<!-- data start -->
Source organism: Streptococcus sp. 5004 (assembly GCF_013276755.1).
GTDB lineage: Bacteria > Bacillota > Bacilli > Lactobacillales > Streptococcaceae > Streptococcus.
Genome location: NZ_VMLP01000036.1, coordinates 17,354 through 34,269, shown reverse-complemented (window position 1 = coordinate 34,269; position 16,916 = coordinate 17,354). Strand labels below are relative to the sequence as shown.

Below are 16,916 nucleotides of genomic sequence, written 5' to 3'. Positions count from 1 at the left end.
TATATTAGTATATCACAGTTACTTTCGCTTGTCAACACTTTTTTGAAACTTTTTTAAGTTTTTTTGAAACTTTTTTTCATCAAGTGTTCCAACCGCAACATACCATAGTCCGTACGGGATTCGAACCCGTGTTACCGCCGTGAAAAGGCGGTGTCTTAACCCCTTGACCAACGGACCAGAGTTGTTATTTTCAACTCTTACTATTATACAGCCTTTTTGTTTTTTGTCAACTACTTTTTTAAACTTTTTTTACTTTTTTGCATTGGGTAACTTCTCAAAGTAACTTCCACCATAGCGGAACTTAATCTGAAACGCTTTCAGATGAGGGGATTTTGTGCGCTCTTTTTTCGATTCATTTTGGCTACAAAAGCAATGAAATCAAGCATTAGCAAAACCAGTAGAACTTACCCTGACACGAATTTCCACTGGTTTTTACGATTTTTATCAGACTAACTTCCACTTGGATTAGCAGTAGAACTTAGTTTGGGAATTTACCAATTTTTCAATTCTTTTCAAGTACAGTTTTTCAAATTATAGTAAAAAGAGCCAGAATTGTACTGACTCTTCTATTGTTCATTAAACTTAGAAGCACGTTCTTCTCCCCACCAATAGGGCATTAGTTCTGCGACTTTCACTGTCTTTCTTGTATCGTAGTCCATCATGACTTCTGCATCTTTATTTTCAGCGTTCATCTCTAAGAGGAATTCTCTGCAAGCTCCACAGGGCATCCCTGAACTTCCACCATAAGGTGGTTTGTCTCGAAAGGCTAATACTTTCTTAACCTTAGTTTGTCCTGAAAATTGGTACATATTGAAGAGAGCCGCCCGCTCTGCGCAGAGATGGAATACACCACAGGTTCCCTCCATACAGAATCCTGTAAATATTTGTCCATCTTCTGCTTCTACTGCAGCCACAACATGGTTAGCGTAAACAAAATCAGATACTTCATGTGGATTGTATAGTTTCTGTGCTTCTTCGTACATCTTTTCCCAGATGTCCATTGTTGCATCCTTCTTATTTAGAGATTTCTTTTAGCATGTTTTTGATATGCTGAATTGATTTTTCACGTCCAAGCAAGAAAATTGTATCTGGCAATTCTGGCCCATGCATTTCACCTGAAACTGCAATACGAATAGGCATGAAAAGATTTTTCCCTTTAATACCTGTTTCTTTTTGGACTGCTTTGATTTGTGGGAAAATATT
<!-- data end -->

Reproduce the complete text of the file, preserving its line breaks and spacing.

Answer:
Source organism: Streptococcus sp. 5004 (assembly GCF_013276755.1).
GTDB lineage: Bacteria > Bacillota > Bacilli > Lactobacillales > Streptococcaceae > Streptococcus.
Genome location: NZ_VMLP01000036.1, coordinates 17,354 through 34,269, shown reverse-complemented (window position 1 = coordinate 34,269; position 16,916 = coordinate 17,354). Strand labels below are relative to the sequence as shown.

Below are 16,916 nucleotides of genomic sequence, written 5' to 3'. Positions count from 1 at the left end.
TATATTAGTATATCACAGTTACTTTCGCTTGTCAACACTTTTTTGAAACTTTTTTAAGTTTTTTTGAAACTTTTTTTCATCAAGTGTTCCAACCGCAACATACCATAGTCCGTACGGGATTCGAACCCGTGTTACCGCCGTGAAAAGGCGGTGTCTTAACCCCTTGACCAACGGACCAGAGTTGTTATTTTCAACTCTTACTATTATACAGCCTTTTTGTTTTTTGTCAACTACTTTTTTAAACTTTTTTTACTTTTTTGCATTGGGTAACTTCTCAAAGTAACTTCCACCATAGCGGAACTTAATCTGAAACGCTTTCAGATGAGGGGATTTTGTGCGCTCTTTTTTCGATTCATTTTGGCTACAAAAGCAATGAAATCAAGCATTAGCAAAACCAGTAGAACTTACCCTGACACGAATTTCCACTGGTTTTTACGATTTTTATCAGACTAACTTCCACTTGGATTAGCAGTAGAACTTAGTTTGGGAATTTACCAATTTTTCAATTCTTTTCAAGTACAGTTTTTCAAATTATAGTAAAAAGAGCCAGAATTGTACTGACTCTTCTATTGTTCATTAAACTTAGAAGCACGTTCTTCTCCCCACCAATAGGGCATTAGTTCTGCGACTTTCACTGTCTTTCTTGTATCGTAGTCCATCATGACTTCTGCATCTTTATTTTCAGCGTTCATCTCTAAGAGGAATTCTCTGCAAGCTCCACAGGGCATCCCTGAACTTCCACCATAAGGTGGTTTGTCTCGAAAGGCTAATACTTTCTTAACCTTAGTTTGTCCTGAAAATTGGTACATATTGAAGAGAGCCGCCCGCTCTGCGCAGAGATGGAATACACCACAGGTTCCCTCCATACAGAATCCTGTAAATATTTGTCCATCTTCTGCTTCTACTGCAGCCACAACATGGTTAGCGTAAACAAAATCAGATACTTCATGTGGATTGTATAGTTTCTGTGCTTCTTCGTACATCTTTTCCCAGATGTCCATTGTTGCATCCTTCTTATTTAGAGATTTCTTTTAGCATGTTTTTGATATGCTGAATTGATTTTTCACGTCCAAGCAAGAAAATTGTATCTGGCAATTCTGGCCCATGCATTTCACCTGAAACTGCAATACGAATAGGCATGAAAAGATTTTTCCCTTTAATACCTGTTTCTTTTTGGACTGCTTTGATTTGTGGGAAAATATT